Finally, Judge Grewal found that standing could be premised on the alleged violation of statutory rights. This ruling is consistent with the trend in other federal courts. Though Judge Grewal ultimately dismissed the complaint for failure to state a claim, the opinion’s discussion of standing will be informative to both the plaintiff and defense bars in privacy litigation.

The Apple and Google lawsuits represent a fraction of the many lawsuits seeking to recover damages and/or injunctive relief for the improper collection and/or use of consumer information. Establishing standing remains a difficult hurdle for plaintiffs in consumer privacy lawsuits, though courts are increasingly accepting standing arguments based on statutory violations and allegations of economic injuries. The Apple decision is on appeal, so we will see if the Ninth Circuit sheds further light on issues of standing in privacy lawsuits.

The Most Popular Flashlight App Kept Consumers in the Dark about Tracking Them.

Have you ever downloaded a flashlight app?

Well, if you have and use it on an Android, you might want to check out which one it is. If it’s “Brightest Flashlight Free,” there’s some big news for you, along with more than 50,000,000 other users!

On December 5, 2013, the Federal Trade Commission (“FTC”) issued a settlement package with the app’s developer – Goldenshores Technologies, LLC – claiming that the company violated Section 5 of the FTC Act with its deceptive practices. The FTC alleges that, not only did the company omit material information about sharing sensitive user data with advertising networks and other third parties, but it also failed to ensure that the privacy disclosures it did make were accurate and sufficiently prominent. So, just think, if you have Brightest Flashlight Free, your precise location data has been shared with third parties without your consent, and they could be using that data to track your whereabouts.

How did Goldenshores Technologies do it? Well, according to the FTC charges, the company deceptively failed to disclose to consumers that the app transmitted users’ precise geolocation and unique device identifier – information the FTC considers sensitive – to third parties. Furthermore, the privacy policy, found only in the End User License Agreement and not in the app’s promotional page on the Google Play store, listed some information that the company might collect, but failed to mention the inclusion of sensitive information. The privacy policy also stated that only Goldenshores would use the information listed, not third parties.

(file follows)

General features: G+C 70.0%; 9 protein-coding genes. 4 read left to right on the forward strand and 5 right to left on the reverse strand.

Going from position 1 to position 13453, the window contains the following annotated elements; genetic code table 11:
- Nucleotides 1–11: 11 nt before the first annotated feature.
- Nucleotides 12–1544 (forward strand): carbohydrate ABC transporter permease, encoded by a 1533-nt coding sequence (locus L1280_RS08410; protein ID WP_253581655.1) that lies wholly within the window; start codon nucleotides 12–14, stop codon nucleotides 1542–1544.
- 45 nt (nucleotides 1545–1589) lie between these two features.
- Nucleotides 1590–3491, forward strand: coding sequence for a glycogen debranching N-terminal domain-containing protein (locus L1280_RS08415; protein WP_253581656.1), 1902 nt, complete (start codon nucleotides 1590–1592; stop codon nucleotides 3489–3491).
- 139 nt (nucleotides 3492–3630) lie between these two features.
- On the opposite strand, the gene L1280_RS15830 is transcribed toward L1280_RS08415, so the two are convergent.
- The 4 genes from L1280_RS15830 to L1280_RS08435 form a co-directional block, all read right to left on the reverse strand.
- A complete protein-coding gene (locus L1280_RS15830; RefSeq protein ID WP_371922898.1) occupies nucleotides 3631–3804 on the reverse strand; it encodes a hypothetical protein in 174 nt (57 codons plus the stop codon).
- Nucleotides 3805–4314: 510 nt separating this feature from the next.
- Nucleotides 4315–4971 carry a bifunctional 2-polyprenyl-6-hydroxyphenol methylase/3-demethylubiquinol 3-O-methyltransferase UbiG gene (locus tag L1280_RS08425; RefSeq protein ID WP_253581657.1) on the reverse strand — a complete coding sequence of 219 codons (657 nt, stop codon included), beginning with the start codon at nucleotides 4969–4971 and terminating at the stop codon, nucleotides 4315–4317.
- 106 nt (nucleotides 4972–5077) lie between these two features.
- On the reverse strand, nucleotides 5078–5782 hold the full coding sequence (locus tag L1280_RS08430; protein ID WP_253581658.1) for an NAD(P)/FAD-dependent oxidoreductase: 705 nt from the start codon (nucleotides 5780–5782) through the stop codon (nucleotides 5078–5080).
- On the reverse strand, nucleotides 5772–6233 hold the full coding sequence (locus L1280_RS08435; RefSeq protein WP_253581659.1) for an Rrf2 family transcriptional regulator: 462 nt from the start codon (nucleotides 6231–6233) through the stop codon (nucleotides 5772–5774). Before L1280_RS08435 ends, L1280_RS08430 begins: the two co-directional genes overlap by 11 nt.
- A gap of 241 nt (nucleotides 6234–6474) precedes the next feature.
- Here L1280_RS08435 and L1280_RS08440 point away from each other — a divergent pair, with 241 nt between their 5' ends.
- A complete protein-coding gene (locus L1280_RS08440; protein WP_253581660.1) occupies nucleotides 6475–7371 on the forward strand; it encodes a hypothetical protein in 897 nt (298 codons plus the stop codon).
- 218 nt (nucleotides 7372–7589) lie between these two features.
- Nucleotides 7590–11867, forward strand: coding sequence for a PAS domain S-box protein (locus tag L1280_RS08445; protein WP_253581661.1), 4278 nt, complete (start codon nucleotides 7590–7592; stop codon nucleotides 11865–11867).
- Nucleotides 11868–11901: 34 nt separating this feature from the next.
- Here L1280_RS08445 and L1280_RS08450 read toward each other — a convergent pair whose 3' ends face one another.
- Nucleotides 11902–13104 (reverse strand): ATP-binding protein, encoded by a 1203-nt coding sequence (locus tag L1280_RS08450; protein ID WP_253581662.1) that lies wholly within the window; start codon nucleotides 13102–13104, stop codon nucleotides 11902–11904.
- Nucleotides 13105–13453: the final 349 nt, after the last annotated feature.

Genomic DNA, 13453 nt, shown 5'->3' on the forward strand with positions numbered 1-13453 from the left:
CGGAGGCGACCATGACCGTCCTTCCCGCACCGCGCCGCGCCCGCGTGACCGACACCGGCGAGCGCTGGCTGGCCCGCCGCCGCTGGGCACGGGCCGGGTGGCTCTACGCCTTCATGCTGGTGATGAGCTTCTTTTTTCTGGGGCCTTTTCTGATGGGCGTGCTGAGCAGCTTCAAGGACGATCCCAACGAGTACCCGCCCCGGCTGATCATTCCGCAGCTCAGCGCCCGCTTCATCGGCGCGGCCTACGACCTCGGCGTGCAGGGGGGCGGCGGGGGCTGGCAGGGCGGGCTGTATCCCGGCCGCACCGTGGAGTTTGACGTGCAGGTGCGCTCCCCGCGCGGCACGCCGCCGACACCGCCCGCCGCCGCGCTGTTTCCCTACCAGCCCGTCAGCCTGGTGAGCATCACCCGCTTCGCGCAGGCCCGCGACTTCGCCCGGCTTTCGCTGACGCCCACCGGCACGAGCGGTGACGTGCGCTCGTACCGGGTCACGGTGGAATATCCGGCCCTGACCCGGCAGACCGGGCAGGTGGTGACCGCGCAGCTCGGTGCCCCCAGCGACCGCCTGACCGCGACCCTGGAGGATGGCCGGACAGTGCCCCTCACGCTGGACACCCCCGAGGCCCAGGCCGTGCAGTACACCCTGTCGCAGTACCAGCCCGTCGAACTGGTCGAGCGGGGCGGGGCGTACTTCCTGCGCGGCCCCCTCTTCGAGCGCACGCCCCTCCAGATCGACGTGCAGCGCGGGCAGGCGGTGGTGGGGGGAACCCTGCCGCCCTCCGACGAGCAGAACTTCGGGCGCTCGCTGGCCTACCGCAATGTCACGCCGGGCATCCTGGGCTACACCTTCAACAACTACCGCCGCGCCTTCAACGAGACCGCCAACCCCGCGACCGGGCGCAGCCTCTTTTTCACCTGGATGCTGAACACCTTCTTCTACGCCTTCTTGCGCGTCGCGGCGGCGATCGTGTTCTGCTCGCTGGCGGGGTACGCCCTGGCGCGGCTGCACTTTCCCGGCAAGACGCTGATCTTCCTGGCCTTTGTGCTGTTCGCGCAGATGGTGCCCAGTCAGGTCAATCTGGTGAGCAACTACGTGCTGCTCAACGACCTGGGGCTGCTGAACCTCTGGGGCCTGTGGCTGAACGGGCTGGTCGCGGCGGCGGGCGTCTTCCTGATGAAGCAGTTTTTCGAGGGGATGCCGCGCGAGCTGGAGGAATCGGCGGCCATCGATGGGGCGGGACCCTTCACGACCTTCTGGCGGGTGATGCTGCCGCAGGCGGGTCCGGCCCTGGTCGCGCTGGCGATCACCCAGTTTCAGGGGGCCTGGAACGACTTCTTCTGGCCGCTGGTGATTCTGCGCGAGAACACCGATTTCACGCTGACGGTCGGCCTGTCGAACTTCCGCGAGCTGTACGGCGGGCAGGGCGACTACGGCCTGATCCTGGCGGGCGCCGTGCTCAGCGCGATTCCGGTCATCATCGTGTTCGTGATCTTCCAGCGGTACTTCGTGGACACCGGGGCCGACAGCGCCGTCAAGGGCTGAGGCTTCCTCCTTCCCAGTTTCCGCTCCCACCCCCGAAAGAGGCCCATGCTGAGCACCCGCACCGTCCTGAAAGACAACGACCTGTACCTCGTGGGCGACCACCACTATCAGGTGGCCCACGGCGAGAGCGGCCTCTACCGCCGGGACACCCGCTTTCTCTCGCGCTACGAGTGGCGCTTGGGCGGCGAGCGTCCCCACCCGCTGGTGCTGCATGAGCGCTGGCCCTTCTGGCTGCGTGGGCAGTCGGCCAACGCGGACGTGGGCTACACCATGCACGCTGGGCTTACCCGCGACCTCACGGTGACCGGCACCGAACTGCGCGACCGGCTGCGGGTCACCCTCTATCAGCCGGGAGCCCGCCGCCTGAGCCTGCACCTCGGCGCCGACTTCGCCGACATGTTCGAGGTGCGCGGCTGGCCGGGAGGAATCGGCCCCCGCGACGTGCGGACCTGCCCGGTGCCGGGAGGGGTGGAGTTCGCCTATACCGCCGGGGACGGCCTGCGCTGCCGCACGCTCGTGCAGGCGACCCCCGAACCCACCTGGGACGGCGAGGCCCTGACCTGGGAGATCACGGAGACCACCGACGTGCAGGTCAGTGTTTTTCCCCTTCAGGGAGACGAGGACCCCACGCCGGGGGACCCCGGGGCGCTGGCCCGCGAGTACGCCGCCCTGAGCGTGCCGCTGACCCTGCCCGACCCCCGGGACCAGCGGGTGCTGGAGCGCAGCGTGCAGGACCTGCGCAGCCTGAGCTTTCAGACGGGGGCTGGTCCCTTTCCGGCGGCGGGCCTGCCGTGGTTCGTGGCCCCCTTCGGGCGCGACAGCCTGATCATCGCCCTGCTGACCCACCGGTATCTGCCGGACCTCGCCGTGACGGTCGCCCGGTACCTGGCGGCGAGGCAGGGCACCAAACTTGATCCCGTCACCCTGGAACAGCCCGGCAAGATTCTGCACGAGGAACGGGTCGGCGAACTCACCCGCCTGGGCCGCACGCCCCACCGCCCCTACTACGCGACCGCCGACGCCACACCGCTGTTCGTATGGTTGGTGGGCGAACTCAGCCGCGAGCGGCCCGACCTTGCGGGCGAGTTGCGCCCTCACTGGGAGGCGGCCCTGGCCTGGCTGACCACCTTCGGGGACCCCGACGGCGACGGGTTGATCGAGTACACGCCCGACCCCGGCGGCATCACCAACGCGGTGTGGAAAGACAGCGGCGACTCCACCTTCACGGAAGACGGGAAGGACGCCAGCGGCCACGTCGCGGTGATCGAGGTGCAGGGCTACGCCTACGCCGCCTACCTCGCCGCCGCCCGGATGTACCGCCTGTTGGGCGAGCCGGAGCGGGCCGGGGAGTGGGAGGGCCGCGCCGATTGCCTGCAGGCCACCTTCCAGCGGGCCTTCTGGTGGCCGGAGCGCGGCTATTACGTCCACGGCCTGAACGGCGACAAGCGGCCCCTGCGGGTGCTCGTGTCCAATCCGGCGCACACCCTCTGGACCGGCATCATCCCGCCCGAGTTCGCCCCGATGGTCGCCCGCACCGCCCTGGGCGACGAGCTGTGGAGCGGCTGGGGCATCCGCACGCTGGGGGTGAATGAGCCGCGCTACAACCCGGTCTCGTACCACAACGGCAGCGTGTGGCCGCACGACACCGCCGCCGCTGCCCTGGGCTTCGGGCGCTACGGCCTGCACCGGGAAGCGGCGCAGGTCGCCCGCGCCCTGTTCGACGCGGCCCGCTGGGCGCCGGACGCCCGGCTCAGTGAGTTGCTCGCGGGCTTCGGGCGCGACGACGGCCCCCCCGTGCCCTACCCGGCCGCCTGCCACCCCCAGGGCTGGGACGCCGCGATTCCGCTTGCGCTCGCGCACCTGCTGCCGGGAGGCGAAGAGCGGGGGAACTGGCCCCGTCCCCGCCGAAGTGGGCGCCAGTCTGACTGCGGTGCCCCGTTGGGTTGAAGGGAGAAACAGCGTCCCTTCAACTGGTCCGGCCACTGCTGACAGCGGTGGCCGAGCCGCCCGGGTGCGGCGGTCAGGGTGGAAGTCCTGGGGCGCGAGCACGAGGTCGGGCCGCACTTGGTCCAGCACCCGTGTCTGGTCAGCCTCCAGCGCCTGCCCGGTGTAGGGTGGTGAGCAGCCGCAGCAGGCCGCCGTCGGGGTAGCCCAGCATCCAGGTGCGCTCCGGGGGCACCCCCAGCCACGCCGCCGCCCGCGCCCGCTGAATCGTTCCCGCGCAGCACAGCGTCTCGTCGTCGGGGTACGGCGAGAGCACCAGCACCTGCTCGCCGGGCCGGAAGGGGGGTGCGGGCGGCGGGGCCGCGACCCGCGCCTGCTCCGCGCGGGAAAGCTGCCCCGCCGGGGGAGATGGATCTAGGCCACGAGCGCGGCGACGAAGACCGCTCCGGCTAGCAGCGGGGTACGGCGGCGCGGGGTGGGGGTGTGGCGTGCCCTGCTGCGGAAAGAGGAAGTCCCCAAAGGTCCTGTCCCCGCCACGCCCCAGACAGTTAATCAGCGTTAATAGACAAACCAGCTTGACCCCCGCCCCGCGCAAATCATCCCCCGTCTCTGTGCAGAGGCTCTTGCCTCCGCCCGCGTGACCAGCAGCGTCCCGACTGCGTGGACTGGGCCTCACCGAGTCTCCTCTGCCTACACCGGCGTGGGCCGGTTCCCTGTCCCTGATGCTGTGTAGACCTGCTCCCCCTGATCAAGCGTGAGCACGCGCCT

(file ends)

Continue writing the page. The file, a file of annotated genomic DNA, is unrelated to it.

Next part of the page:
But wait! There’s more! Even if you downloaded Brightest Flashlight Free but never used it, the FTC alleges that you could still have been tracked. According to the proposed settlement, if users downloaded the app, viewed the End User License Agreement but then chose to reject it, the user’s precise geolocation information and Device ID was already being transmitted. So even if you never used the downloaded app, your sensitive data was already on its way. How many of us remember whether we downloaded an app that we never used?

So what’s the big deal? Well, with location data and device IDs, an advertising company can pull together your information across several apps, enabling a marketer to follow you throughout your day. And if you downloaded Brightest Flashlight Free, you weren’t given a choice about it.

The FTC’s proposed settlement package has a number of elements. Even though Brightest Flashlight Free has been accused of improperly collecting and sharing sensitive information, because the app was free, the settlement does not include a fine against the company. It does, however, require Goldenshores to clean up its act and stop misrepresenting how consumer information is collected and shared, and how much control consumers have over the way that their information is used. Goldenshores must also provide a just-in-time disclosure that fully informs consumers when, how, and why their geolocation information is being collected, used, and shared, as well as obtains their affirmative express consent before doing so. And, fortunately, the company must delete all of the sensitive information Brightest Flashlight Free nefariously collected. So that’s the good news. But what about the sensitive data already sent to third parties? No mention of that being deleted, unfortunately.

The commission is accepting comments on the proposed consent agreement package through January 6, 2014. Maybe someone will ask them what will happen to all the sensitive data those third parties already have.